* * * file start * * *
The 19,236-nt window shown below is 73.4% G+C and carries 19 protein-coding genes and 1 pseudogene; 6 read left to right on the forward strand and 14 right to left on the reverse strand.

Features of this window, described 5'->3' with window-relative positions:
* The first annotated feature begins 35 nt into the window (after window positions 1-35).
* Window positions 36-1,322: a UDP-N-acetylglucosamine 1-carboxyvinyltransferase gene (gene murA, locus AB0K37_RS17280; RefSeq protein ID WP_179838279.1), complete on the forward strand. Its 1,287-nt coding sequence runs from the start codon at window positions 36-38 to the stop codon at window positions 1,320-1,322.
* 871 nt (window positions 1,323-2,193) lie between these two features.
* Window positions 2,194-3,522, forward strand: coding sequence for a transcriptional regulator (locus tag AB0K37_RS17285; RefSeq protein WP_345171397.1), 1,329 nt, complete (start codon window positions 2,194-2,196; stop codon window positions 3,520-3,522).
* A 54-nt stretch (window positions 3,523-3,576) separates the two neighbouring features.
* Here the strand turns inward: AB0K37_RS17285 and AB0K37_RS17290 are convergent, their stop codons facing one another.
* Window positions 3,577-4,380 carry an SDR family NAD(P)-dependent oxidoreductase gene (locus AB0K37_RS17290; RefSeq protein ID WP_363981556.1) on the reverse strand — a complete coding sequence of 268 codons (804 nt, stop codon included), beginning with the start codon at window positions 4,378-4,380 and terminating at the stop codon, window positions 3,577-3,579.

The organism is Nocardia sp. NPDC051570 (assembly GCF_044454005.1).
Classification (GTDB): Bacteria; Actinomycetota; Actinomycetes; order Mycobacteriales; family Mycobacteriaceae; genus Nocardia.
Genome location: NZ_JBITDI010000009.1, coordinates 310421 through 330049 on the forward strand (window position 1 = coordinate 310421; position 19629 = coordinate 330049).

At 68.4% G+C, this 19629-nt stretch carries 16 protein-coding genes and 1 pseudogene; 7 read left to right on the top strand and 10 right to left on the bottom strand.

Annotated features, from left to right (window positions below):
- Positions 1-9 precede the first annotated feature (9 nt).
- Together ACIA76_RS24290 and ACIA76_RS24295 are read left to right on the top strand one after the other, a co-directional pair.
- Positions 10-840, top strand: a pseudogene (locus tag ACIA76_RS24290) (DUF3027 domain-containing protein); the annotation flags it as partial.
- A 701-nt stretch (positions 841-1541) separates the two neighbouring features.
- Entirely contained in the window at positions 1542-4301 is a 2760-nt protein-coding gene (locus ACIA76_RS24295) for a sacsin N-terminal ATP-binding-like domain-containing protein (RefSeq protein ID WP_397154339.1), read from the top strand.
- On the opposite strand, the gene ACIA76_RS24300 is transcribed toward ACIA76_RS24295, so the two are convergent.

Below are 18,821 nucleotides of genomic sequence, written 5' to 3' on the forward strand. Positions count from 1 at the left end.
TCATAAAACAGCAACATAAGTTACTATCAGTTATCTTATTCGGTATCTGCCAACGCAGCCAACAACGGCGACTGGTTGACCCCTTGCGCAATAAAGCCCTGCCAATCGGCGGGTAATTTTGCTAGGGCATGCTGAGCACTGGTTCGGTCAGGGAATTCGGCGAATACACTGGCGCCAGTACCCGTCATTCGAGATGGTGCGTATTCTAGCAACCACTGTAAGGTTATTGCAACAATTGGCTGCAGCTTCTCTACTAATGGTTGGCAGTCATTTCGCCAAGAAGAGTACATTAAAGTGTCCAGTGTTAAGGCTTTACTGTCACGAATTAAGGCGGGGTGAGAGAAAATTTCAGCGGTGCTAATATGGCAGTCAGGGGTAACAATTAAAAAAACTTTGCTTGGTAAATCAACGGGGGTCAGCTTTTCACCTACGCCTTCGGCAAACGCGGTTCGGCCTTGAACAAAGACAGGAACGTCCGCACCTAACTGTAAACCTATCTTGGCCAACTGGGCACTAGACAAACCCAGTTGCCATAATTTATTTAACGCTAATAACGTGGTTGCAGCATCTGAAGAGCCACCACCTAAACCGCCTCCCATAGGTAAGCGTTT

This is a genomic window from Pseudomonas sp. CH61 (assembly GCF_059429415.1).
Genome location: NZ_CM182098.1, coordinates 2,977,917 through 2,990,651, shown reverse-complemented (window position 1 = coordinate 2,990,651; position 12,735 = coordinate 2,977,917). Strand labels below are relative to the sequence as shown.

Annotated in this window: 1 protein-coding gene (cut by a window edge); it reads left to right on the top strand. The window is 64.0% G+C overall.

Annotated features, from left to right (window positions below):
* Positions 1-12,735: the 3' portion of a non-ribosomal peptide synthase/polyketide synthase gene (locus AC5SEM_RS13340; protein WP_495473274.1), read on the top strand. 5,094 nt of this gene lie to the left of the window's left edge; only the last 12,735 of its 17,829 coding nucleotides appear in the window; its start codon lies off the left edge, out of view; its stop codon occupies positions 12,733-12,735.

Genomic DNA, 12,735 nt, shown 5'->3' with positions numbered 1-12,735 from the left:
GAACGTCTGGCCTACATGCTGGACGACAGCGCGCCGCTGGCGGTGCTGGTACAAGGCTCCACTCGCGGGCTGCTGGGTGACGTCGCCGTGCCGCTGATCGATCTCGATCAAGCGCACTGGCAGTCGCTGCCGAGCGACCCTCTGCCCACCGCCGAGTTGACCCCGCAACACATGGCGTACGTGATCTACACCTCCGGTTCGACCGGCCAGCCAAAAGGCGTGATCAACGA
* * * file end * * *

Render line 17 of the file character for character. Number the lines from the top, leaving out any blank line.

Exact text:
- Positions 10-840, top strand: a pseudogene (locus tag ACIA76_RS24290) (DUF3027 domain-containing protein); the annotation flags it as partial.